Scammers and hackers are often much more sophisticated than their victims expect. Sometimes, hackers use bots to streamline their thievery. Bots are automated software applications that can perform online tasks. While many of them are helpful and even fun to interact with, such as the chatbots you’ve probably spoken to on retail websites, some are far more nefarious.

Experienced hackers use content scraping bots to search retailers’ gift card systems and identify the ones that have been activated. The bots will then steal the activated card numbers. Hackers will use the remaining balance to purchase goods, or even sell the cards on the dark web.

To protect your gift cards from these schemes, aim to spend them in full shortly after activation. This way, the balance isn’t a sitting duck for hackers.

Someone tampers with your gift cards before you buy them

Some scammers will arrange for your gift card balance to be stolen before you even buy the card. These thieves will remove the sticker that protects a card’s PIN, log the numbers, and cover the PIN back up as if no one ever touched it. Then, the scammer will monitor the card online or by phone to find out when the balance has been loaded. They can use your card information and spend the balance online before you even have a chance to use it.

To lessen the chance of falling victim to this scam, purchase gift cards directly from the retailer of your choice. Buy gift cards online if possible. If you must buy a card in store, always check for signs of tampering.

A hacker phishes for your personal information

Hackers phish for your personal information using gift card scams.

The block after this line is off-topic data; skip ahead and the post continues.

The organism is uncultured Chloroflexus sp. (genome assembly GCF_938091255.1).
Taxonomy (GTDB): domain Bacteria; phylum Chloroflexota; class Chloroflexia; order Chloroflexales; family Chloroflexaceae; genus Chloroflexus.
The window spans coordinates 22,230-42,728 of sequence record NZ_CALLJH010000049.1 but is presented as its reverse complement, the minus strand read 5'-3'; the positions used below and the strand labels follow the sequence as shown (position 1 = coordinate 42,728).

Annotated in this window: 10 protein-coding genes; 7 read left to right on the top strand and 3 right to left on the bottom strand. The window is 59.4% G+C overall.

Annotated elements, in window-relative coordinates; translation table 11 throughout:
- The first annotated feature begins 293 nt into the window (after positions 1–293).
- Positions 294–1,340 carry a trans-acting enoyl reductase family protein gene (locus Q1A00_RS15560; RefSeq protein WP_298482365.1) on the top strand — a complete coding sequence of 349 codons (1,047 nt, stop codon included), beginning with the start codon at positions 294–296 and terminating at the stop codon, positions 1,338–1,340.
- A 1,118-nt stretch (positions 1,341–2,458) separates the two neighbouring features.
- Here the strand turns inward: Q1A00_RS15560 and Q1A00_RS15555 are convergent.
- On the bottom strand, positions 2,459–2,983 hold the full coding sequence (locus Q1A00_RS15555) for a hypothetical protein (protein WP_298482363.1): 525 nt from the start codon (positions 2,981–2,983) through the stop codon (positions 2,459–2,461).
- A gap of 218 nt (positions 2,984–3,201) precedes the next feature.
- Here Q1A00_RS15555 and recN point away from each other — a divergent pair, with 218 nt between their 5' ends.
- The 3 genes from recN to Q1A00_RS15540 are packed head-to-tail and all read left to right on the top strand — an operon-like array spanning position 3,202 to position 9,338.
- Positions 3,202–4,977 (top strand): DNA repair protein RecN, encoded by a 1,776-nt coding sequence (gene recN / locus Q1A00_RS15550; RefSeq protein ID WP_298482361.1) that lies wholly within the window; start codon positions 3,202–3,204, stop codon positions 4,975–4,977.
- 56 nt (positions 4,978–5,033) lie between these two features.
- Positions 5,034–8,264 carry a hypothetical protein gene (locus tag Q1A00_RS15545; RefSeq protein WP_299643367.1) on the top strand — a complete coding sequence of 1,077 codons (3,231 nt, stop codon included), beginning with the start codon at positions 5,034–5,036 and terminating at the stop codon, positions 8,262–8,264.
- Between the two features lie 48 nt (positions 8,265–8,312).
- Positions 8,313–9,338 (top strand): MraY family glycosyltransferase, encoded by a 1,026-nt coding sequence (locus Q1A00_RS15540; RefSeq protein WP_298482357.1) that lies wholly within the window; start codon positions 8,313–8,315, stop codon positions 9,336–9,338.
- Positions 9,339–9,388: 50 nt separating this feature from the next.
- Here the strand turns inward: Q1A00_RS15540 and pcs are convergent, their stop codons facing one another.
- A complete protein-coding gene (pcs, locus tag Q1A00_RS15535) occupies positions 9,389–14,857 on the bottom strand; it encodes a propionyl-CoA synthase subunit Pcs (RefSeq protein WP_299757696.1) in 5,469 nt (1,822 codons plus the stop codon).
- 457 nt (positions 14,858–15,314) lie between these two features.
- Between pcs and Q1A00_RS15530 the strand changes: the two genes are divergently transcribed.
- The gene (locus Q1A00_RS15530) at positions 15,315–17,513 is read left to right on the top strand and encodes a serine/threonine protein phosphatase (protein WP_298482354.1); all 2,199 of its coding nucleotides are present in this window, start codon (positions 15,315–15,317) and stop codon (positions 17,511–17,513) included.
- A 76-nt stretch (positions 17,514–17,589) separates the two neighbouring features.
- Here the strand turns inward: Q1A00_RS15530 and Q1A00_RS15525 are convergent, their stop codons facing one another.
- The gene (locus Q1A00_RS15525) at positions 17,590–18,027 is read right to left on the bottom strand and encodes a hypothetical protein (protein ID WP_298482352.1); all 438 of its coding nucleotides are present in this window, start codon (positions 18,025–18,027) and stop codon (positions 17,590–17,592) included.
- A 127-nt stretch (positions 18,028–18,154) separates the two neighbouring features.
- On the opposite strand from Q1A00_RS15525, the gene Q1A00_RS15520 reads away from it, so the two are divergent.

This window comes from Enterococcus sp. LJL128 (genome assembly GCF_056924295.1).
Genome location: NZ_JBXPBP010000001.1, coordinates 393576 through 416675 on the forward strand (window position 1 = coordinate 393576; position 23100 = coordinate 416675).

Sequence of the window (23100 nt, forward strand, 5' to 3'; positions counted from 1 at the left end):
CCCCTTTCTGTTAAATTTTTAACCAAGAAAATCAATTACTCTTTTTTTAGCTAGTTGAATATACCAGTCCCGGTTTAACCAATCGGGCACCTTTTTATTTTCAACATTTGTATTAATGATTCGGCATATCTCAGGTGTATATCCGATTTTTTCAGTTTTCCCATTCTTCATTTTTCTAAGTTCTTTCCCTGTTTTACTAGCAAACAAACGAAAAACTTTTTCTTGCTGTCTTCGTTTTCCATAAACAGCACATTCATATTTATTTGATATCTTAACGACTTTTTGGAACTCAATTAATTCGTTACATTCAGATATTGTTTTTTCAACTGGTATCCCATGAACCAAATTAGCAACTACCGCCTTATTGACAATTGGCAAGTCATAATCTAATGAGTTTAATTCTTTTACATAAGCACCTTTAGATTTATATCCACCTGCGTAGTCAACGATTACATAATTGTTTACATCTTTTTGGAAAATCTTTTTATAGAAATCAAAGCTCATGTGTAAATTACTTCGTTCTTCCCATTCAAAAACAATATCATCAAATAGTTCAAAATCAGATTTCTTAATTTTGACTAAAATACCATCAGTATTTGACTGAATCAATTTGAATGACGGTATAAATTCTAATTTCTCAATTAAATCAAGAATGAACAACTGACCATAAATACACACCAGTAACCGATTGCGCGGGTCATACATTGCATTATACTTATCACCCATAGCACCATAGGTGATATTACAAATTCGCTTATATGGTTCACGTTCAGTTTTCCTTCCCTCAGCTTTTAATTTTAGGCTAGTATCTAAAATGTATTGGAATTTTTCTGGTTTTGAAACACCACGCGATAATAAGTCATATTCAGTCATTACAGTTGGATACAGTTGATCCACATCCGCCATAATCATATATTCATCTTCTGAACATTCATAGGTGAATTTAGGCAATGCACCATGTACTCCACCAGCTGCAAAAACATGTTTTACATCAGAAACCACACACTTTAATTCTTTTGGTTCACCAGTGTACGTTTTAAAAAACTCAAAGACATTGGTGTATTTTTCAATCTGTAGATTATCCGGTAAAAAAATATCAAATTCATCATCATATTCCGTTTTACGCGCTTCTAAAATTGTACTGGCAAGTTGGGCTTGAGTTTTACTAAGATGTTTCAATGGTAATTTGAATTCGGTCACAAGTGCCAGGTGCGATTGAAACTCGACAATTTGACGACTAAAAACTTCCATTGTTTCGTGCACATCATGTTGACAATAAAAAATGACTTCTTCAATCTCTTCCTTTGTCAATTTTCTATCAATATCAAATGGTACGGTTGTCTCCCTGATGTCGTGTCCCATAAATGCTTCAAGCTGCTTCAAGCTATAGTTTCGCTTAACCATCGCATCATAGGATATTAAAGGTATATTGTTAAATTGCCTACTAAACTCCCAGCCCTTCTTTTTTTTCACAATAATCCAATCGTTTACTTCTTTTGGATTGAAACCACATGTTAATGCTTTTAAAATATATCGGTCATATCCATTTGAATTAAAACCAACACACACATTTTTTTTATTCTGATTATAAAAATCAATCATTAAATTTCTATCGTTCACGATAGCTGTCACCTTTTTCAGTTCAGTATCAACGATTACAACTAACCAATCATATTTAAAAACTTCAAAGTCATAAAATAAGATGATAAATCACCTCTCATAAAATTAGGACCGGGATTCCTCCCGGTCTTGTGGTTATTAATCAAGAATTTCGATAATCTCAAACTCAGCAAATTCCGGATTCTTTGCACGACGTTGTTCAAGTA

Unlike other forms of gift card hoaxes, a phishing scam may not directly involve a gift card at all. For example, in a spear phishing scam, the “gift card” does not exist at all but is simply a diversionary tactic used to gain access to your personal information.

If you’re unlucky enough to encounter one of these scams, you’ll receive a highly targeted—and often convincing—email from a scammer who aims to gain your trust. In this email, you’ll be asked to click a link or fill out a form with personally identifiable information (such as your Social Security number or bank account information) in exchange for a gift card. Of course, these scammers won’t actually send you a gift card. But they could end up stealing your money, login info, or other sensitive personal information.

A stranger claims you’ve won a prize

Another tactic to watch out for is a stranger contacting you and claiming you’ve won a contest you don’t remember entering, or in some cases, even the lottery! But of course, there’s a catch. You have to pay a fee using a gift card in order to claim your prize. If you haven’t entered any contests or sweepstakes, it’s definitely a scam.

Even if you did enter a contest recently, you should never have to pay a fee—especially with a gift card—to receive your reward.

Other ways to avoid gift card scams

Cybercriminals are lurking just out of sight in every corner of the internet. The first step to protect yourself from scams is knowing how to recognize them. When gift cards are involved, no legitimate business, service provider, or government agency will ever ask you to make a payment using a gift card.

Steer clear of anyone who asks for personal information in exchange for a gift card. And don’t fall for urgent demands for a gift card payment—even if the scammer threatens dire consequences. Remember no legitimate contest will ever ask for a gift card payment to deliver your reward either.

Interested in more info on common internet and phone scams, and how to avoid them? Visit the Quantum Fiber blog to learn more about safeguarding your personal info so you can browse the internet with confidence.